In the next campaign, which will begin in mid-August, Spain's mango production, which is mainly concentrated in Malaga, will fall between 60 and 70% below its potential of 40,000 tons. It is a result of the direct impact of drought and poor flowering due to the weather in late May and early June, according to Enrique Colilles, CEO of the cooperative Trops, which accounts for more than half of the mango production in Malaga.

The cultivation of subtropical fruits in the Axarquia of Malaga, the area which accounts for most of Spain's production, is being greatly affected by the lack of water. The reservoir of La ViƱuela is already at 9% of its capacity with about 15 cubic hectometers. Restrictions are already being put in place to prevent shortages.

"Last year, the drought was already problematic, but this year, the drought cycle that began in 2019, will cause the volumes to be highly depleted," said Enrique Colilles.

"It is not the first time this has happened in Malaga, as we have already had drought cycles in 2008, 1994, 1982. It is a phenomenon that occurs every 6 to 8 years. The difference between previous years and now is the high demand and the great value that mangoes have reached in the European markets, since consumers have become more aware of the virtues of a product that is grown 'locally' and harvested at its optimum point of ripeness," he says.

The sharp drop in the Spanish mango production this season will force European companies to import more mangoes from other origins during the Spanish mango season. "Spain will not be able to cover all the demand from markets looking for such qualities and value, so imports from other countries will increase. However, despite this reduction in the harvest, we will stick to the same strategy of betting on strong promotions in Spanish mass media. In fact, we are greenlighting further investments to ensure continued growth," said Enrique Colilles.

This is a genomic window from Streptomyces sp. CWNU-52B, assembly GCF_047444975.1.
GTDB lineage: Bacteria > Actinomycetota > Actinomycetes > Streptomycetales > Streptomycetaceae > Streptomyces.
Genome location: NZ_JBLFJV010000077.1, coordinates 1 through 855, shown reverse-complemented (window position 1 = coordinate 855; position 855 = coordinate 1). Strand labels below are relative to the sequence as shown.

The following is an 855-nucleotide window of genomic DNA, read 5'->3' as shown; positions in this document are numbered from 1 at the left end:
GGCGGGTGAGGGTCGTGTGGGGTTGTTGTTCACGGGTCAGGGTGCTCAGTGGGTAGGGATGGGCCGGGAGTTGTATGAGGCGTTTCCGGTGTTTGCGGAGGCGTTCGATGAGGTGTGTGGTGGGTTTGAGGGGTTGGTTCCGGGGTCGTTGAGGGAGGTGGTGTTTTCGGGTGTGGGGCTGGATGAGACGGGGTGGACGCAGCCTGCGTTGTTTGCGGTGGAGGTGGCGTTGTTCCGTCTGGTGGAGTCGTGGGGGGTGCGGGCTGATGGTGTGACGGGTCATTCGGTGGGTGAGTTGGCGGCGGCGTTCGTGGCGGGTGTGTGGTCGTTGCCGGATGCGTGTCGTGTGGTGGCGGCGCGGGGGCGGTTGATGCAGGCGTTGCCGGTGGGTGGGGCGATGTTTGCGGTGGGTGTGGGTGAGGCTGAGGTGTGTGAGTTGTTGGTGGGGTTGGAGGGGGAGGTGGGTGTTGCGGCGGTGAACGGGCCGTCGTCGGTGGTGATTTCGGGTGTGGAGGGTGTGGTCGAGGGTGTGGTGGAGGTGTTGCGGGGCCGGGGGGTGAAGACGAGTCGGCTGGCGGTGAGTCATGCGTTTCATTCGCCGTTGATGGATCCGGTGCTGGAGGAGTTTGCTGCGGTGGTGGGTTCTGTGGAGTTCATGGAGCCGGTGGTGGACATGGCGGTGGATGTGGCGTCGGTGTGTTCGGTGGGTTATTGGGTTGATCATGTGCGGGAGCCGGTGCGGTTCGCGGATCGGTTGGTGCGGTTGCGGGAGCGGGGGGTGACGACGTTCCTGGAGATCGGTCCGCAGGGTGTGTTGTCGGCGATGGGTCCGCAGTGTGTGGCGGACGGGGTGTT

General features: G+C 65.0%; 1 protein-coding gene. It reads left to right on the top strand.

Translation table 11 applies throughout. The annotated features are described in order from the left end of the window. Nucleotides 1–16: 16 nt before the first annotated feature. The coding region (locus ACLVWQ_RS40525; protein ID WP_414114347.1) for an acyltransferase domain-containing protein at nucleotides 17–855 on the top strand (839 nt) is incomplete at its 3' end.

"We need infrastructures to provide us with the necessary water resources, like in many other parts of the world. For many years, the construction of these infrastructures has been halted by political issues. Fortunately, in a few months, solutions will begin to be implemented that we hope will become functional in the coming years, so that we won't depend as much on the rain in an area which meets many conditions to produce an exquisite mango," said the CEO of Trops. "We hope things will go back to normal next season."

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